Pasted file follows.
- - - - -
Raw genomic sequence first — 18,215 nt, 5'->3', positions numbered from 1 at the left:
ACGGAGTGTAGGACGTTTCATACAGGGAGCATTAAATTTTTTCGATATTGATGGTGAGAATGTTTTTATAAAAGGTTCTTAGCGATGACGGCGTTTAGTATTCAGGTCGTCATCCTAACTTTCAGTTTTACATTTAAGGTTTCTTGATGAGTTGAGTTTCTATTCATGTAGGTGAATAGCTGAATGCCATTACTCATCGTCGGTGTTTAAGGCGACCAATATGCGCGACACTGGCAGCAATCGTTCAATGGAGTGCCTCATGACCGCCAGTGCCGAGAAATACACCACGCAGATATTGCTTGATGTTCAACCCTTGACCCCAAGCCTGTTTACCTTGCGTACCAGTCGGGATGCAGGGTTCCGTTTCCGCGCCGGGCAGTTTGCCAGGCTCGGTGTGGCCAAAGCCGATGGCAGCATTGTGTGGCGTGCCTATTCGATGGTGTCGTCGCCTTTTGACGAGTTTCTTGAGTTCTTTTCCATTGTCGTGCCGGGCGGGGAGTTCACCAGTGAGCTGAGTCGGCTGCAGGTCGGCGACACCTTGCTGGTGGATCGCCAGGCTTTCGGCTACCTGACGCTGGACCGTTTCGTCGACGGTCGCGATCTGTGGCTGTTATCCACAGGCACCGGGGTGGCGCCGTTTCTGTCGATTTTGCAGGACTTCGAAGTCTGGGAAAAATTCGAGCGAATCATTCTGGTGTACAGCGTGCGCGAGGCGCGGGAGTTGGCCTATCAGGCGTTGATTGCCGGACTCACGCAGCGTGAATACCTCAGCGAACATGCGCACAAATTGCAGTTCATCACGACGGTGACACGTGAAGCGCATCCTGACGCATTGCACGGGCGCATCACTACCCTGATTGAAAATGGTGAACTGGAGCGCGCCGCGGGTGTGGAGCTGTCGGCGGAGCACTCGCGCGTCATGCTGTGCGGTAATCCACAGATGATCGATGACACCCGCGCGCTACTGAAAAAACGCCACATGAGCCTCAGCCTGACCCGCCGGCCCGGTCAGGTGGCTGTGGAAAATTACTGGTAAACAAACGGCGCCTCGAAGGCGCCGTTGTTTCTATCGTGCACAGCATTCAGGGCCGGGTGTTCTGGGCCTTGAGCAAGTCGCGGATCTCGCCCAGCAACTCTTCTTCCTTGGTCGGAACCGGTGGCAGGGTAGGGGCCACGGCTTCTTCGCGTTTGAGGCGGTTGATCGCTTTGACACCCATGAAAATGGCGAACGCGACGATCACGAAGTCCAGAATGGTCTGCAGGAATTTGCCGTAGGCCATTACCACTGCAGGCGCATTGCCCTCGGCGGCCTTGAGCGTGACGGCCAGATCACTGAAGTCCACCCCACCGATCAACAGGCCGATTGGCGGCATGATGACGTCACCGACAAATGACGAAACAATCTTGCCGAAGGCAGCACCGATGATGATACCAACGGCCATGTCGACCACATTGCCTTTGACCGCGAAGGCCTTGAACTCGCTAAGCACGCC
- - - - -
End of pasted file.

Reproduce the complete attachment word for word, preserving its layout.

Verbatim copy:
Raw genomic sequence first — 18,215 nt, 5'->3', positions numbered from 1 at the left:
ACGGAGTGTAGGACGTTTCATACAGGGAGCATTAAATTTTTTCGATATTGATGGTGAGAATGTTTTTATAAAAGGTTCTTAGCGATGACGGCGTTTAGTATTCAGGTCGTCATCCTAACTTTCAGTTTTACATTTAAGGTTTCTTGATGAGTTGAGTTTCTATTCATGTAGGTGAATAGCTGAATGCCATTACTCATCGTCGGTGTTTAAGGCGACCAATATGCGCGACACTGGCAGCAATCGTTCAATGGAGTGCCTCATGACCGCCAGTGCCGAGAAATACACCACGCAGATATTGCTTGATGTTCAACCCTTGACCCCAAGCCTGTTTACCTTGCGTACCAGTCGGGATGCAGGGTTCCGTTTCCGCGCCGGGCAGTTTGCCAGGCTCGGTGTGGCCAAAGCCGATGGCAGCATTGTGTGGCGTGCCTATTCGATGGTGTCGTCGCCTTTTGACGAGTTTCTTGAGTTCTTTTCCATTGTCGTGCCGGGCGGGGAGTTCACCAGTGAGCTGAGTCGGCTGCAGGTCGGCGACACCTTGCTGGTGGATCGCCAGGCTTTCGGCTACCTGACGCTGGACCGTTTCGTCGACGGTCGCGATCTGTGGCTGTTATCCACAGGCACCGGGGTGGCGCCGTTTCTGTCGATTTTGCAGGACTTCGAAGTCTGGGAAAAATTCGAGCGAATCATTCTGGTGTACAGCGTGCGCGAGGCGCGGGAGTTGGCCTATCAGGCGTTGATTGCCGGACTCACGCAGCGTGAATACCTCAGCGAACATGCGCACAAATTGCAGTTCATCACGACGGTGACACGTGAAGCGCATCCTGACGCATTGCACGGGCGCATCACTACCCTGATTGAAAATGGTGAACTGGAGCGCGCCGCGGGTGTGGAGCTGTCGGCGGAGCACTCGCGCGTCATGCTGTGCGGTAATCCACAGATGATCGATGACACCCGCGCGCTACTGAAAAAACGCCACATGAGCCTCAGCCTGACCCGCCGGCCCGGTCAGGTGGCTGTGGAAAATTACTGGTAAACAAACGGCGCCTCGAAGGCGCCGTTGTTTCTATCGTGCACAGCATTCAGGGCCGGGTGTTCTGGGCCTTGAGCAAGTCGCGGATCTCGCCCAGCAACTCTTCTTCCTTGGTCGGAACCGGTGGCAGGGTAGGGGCCACGGCTTCTTCGCGTTTGAGGCGGTTGATCGCTTTGACACCCATGAAAATGGCGAACGCGACGATCACGAAGTCCAGAATGGTCTGCAGGAATTTGCCGTAGGCCATTACCACTGCAGGCGCATTGCCCTCGGCGGCCTTGAGCGTGACGGCCAGATCACTGAAGTCCACCCCACCGATCAACAGGCCGATTGGCGGCATGATGACGTCACCGACAAATGACGAAACAATCTTGCCGAAGGCAGCACCGATGATGATACCAACGGCCATGTCGACCACATTGCCTTTGACCGCGAAGGCCTTGAACTCGCTAAGCACGCC